The contemporary conflict is traced back to the Second World War, where the Muslim Rohingya remained loyal to the British colonialists and the Buddhist Rakhine allied with the Japanese.
Since then “governments in the predominantly Buddhist country have routinely persecuted and forcibly displaced the Rohingya population,” according to the Human Rights Watch report, which pointed to vicious military efforts to drive the Rohingya out of the country in 1978 and 1991. 
Ethnic and religious tensions were suppressed during nearly a half century of military rule that ended in 2011. However, the rape and murder of a Rakhine Buddhist women sparked sectarian violence the following June in western Myanmar. Another wave of violence in October resulted in the deaths of nearly 200 people and forced 140,000 people, mostly Rohingya, from their homes. Rohingya mobs have also attacked Rakhine villages.
A prominent monk has been dubbed the “Buddhist bin Laden” and the “face of Buddhist terror” after launching a campaign against Muslims in Myanmar.
In an unofficial camp called Then Taw Le, one resident responded harshly when asked if conditions had improved since he arrived last June.
“How can these conditions be better than our villages?” he said. When questioned whether he would like to return his village, the man said, “How can we go back? Our houses were burned down, there is no safety.”
Phil Robertson, deputy director of the Asia division of Human Rights Watch, described the IDP sites as “prison camps surrounded by military personnel preventing them from moving back and forth.”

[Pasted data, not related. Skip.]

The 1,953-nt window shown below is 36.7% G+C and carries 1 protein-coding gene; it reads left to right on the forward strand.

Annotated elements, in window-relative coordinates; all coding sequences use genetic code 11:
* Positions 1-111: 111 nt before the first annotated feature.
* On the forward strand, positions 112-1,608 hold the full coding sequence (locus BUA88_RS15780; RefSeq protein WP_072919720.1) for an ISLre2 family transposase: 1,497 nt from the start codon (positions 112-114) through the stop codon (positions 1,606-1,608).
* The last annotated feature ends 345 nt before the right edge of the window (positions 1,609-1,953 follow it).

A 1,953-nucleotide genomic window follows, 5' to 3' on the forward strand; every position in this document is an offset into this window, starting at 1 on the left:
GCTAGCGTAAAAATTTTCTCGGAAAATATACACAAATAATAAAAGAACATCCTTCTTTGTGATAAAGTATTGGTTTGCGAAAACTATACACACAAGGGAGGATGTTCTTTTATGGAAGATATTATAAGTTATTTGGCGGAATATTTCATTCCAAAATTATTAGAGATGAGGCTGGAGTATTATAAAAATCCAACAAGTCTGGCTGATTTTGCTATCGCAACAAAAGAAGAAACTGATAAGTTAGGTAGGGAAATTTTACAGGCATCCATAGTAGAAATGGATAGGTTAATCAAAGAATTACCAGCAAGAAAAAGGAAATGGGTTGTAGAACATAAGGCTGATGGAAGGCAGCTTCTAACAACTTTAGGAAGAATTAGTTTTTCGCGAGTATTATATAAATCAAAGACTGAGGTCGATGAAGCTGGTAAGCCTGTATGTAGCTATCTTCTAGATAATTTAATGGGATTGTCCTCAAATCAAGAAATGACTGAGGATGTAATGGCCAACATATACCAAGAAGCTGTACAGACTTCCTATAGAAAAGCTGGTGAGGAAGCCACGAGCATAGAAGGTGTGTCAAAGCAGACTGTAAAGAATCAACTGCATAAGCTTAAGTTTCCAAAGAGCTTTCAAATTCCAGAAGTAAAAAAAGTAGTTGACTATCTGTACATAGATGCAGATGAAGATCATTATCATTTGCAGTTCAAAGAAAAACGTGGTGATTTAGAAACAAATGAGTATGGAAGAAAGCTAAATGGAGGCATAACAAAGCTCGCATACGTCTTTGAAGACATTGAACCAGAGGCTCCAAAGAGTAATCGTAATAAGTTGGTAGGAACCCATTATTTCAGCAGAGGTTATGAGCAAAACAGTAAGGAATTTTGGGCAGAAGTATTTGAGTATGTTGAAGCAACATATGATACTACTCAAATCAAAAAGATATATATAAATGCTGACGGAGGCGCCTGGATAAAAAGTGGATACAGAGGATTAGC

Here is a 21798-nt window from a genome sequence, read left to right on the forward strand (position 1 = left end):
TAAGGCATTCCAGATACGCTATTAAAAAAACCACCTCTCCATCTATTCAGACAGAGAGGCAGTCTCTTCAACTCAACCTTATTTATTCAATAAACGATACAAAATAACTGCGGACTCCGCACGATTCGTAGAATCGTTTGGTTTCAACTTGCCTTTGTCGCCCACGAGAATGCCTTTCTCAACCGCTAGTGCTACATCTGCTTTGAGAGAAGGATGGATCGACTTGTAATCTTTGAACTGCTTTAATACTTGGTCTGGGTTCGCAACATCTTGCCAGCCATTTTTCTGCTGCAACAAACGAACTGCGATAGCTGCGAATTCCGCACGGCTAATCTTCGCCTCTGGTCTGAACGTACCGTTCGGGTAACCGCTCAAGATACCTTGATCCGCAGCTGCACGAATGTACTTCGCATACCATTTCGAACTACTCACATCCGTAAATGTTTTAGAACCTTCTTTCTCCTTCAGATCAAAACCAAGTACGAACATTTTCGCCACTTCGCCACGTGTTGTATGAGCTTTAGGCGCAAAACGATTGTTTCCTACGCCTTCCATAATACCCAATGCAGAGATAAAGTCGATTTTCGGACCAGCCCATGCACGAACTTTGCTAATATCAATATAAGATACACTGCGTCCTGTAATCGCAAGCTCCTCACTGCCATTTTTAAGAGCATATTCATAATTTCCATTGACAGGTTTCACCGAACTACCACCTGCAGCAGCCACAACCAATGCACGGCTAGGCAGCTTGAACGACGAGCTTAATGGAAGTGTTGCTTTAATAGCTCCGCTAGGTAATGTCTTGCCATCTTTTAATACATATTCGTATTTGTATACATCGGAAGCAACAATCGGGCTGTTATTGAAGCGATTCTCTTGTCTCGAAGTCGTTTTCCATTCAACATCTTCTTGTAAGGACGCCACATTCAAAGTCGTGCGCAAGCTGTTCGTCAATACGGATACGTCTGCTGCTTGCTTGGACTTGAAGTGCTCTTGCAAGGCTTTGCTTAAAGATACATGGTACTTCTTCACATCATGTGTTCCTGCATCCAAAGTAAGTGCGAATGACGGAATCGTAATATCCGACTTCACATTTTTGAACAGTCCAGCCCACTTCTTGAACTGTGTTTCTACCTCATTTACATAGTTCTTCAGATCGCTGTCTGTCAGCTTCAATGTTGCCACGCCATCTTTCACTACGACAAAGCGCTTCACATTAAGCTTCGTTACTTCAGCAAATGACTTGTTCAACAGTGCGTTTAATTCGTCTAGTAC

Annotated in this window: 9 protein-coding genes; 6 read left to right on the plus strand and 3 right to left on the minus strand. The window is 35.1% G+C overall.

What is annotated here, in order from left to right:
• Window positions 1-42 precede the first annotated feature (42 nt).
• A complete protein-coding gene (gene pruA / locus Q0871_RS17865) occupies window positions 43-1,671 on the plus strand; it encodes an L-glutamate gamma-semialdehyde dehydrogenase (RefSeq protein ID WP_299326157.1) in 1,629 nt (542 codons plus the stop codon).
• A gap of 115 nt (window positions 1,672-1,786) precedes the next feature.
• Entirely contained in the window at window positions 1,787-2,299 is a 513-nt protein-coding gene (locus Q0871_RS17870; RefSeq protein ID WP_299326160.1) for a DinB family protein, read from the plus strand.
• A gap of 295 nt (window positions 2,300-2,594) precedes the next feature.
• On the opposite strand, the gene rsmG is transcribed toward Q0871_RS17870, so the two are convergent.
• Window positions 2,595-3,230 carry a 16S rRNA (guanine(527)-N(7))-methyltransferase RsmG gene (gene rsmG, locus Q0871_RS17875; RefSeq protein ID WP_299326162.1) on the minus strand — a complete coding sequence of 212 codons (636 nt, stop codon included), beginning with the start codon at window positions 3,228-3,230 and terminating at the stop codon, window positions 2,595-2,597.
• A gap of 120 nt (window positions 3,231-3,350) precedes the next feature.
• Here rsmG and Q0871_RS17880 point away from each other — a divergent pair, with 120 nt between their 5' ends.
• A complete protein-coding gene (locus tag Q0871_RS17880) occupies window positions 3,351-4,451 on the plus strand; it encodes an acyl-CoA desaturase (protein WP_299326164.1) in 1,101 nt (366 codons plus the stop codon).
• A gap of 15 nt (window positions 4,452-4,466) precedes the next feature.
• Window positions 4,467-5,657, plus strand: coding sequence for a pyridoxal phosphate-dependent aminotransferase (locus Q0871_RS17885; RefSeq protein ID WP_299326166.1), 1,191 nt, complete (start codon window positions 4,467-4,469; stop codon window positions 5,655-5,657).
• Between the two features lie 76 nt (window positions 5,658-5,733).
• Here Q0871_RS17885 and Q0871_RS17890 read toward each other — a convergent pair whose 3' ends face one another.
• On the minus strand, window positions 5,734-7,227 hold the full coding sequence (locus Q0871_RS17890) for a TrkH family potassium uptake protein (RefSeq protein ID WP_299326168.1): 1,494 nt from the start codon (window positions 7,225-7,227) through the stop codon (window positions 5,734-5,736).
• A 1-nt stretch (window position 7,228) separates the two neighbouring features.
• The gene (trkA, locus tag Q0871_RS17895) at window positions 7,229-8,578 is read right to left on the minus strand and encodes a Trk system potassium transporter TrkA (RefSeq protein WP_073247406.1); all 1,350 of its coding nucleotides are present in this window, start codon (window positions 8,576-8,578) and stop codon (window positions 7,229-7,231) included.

Andrew Stanbridge
A Rohingya man holds bullets and casings left behind after police shot at a mob of camp residents who were demanding the dead body of one of their villagers.
He said the Rohingya were facing a situation “as bad as you can imagine.”
“Imagine the rainy season in low-lying areas with no health services, no schools, and patrolled by hostile military personnel who will shoot you if you try to escape,” Robinson said. “U.N. workers have said off the record, privately, that they have been in refugee camps around the world and they have not seen camps this bad anywhere. It’s an entirely grim situation.”
A Rakhine Buddhist IDP camp located closer to Sittwe presents a stark difference to the Rohingya camps, though they are not without issues. Single-family homes of solid construction are spaced out on land much closer to town, and school and medical services are clearly provided. Rakhine are also allowed to come and go freely. 
In his newly built home, 41-year-old construction worker Kyawk Thein Shwe recalled how Rohingyas had burned down his house, forcing him to flee. He blamed them for initiating the violence. “They are very tricky,” he added. “I would like to stay with them peacefully, but it’s not possible in this world. If we keep on living with them, the problem will come again.”
Fear of further attacks, however, has not deterred many Rohingyas from wanting to return home.
“If the government allowed us to go back to our old village, we’d go,” said Mahmoud Hussein, a Rohingya boat driver who has lived in That Kay Bin camp since August 2012. He complained of the lack of employment and schooling for his children, and said that many of his neighbors had fallen ill. 
“There’s no business, there’s no learning. If it continues like this in the future, it will be very bad,” Hussein said. “I think they will keep making the people stay here, and they’ll die of diseases.”
Hussein worked for a Rakhine boat owner and would often eat dinner at his house. Now he lives in a 10 foot by 10 foot room, which he shares with nine other family members.
He said he plans to use his knowledge of the boat routes to flee as soon as the rains stop.
“I will go out to sea and go wherever Allah takes me,” Hussein said.
Danny Gold’s reporting was made possible by a grant from the International Center For JournalistsNBC News’ Alexander Smith and Reuters contributed to this report.